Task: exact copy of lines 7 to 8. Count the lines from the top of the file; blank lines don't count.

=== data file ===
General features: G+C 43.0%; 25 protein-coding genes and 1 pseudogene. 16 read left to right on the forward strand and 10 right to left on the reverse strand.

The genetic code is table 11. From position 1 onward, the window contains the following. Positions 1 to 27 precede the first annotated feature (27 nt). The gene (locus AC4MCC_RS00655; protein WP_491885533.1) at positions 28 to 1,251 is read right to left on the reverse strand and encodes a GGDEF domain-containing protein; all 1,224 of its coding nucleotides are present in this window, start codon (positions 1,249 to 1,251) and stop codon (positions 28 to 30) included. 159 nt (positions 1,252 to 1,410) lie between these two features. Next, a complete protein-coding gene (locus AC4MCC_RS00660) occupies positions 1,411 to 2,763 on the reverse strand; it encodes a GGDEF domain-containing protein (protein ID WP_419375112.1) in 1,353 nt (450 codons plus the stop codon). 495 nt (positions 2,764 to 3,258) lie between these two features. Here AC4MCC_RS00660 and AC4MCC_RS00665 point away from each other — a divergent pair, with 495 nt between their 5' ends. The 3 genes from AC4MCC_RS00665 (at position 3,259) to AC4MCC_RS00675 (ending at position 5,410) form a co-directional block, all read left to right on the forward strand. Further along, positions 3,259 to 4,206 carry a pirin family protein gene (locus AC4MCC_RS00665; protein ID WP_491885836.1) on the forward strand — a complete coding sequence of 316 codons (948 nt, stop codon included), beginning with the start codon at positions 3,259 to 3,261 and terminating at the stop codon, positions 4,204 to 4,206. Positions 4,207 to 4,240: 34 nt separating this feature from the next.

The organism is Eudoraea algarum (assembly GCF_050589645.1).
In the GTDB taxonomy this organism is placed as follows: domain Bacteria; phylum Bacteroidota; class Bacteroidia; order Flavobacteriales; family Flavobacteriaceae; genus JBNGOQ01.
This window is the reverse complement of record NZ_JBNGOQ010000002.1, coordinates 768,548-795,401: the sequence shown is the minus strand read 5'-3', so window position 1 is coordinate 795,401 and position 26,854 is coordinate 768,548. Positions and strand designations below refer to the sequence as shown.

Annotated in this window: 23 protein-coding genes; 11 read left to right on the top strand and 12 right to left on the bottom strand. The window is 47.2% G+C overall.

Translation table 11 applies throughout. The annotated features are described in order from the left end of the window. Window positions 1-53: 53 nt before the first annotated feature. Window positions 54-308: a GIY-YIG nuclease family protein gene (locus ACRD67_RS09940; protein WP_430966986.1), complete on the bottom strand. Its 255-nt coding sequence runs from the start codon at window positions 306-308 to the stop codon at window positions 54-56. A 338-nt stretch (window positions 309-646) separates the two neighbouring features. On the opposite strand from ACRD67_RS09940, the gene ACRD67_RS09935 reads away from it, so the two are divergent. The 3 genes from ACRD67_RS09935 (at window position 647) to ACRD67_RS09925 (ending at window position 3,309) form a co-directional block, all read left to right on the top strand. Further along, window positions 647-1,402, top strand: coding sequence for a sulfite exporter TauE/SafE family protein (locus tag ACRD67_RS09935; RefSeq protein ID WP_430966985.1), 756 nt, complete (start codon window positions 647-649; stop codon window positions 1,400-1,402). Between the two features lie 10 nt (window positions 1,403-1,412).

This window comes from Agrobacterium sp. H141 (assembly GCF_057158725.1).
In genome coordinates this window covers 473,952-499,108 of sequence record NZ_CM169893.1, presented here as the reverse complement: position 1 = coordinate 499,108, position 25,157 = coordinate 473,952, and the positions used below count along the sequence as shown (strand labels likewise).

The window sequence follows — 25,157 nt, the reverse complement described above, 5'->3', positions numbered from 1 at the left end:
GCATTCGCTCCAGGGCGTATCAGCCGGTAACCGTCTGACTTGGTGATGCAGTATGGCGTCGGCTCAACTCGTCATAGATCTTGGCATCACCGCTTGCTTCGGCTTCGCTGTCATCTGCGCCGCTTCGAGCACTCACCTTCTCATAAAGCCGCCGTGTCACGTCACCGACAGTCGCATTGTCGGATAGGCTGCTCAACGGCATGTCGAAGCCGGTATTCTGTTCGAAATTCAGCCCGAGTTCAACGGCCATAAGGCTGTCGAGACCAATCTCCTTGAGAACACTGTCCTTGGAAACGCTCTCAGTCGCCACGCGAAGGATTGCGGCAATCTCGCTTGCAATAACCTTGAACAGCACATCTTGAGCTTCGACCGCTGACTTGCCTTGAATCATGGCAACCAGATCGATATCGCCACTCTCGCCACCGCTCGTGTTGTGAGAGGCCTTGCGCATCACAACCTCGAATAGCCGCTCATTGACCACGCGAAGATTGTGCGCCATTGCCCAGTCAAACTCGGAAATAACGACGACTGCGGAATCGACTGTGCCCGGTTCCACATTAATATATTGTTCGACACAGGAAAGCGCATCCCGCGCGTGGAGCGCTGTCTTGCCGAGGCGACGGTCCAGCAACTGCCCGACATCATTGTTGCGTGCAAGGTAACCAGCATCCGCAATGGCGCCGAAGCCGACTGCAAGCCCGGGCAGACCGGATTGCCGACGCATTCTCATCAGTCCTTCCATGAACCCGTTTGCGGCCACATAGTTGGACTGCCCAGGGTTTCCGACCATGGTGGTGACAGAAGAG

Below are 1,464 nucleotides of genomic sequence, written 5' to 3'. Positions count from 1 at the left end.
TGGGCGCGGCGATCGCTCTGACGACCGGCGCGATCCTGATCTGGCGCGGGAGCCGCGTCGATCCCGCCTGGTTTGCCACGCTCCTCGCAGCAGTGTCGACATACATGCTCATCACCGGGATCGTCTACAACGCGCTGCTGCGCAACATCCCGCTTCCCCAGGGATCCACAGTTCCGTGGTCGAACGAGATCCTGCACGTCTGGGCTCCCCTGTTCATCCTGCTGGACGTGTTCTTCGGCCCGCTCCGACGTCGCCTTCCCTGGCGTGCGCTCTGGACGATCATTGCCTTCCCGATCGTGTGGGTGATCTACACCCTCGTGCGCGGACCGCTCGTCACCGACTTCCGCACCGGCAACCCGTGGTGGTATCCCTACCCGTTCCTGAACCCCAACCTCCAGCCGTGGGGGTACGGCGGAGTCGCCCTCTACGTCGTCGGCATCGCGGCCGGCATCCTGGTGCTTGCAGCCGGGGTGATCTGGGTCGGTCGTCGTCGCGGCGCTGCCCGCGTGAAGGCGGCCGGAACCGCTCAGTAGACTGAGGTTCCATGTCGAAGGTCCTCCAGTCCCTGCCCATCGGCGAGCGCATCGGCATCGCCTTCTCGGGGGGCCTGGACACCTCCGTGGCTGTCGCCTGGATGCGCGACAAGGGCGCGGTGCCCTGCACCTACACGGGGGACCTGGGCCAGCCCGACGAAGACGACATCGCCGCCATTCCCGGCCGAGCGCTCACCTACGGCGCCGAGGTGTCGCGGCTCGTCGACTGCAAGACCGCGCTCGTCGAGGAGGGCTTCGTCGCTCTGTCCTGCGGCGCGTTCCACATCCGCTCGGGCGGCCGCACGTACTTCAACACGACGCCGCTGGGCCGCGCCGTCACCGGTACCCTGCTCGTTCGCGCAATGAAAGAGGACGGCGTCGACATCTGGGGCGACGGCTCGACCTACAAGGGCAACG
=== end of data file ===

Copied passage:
Translation table 11 applies throughout. The annotated features are described in order from the left end of the window. Window positions 1-53: 53 nt before the first annotated feature. Window positions 54-308: a GIY-YIG nuclease family protein gene (locus ACRD67_RS09940; protein WP_430966986.1), complete on the bottom strand. Its 255-nt coding sequence runs from the start codon at window positions 306-308 to the stop codon at window positions 54-56. A 338-nt stretch (window positions 309-646) separates the two neighbouring features. On the opposite strand from ACRD67_RS09940, the gene ACRD67_RS09935 reads away from it, so the two are divergent. The 3 genes from ACRD67_RS09935 (at window position 647) to ACRD67_RS09925 (ending at window position 3,309) form a co-directional block, all read left to right on the top strand. Further along, window positions 647-1,402, top strand: coding sequence for a sulfite exporter TauE/SafE family protein (locus tag ACRD67_RS09935; RefSeq protein ID WP_430966985.1), 756 nt, complete (start codon window positions 647-649; stop codon window positions 1,400-1,402). Between the two features lie 10 nt (window positions 1,403-1,412).

This window comes from Agrobacterium sp. H141 (assembly GCF_057158725.1).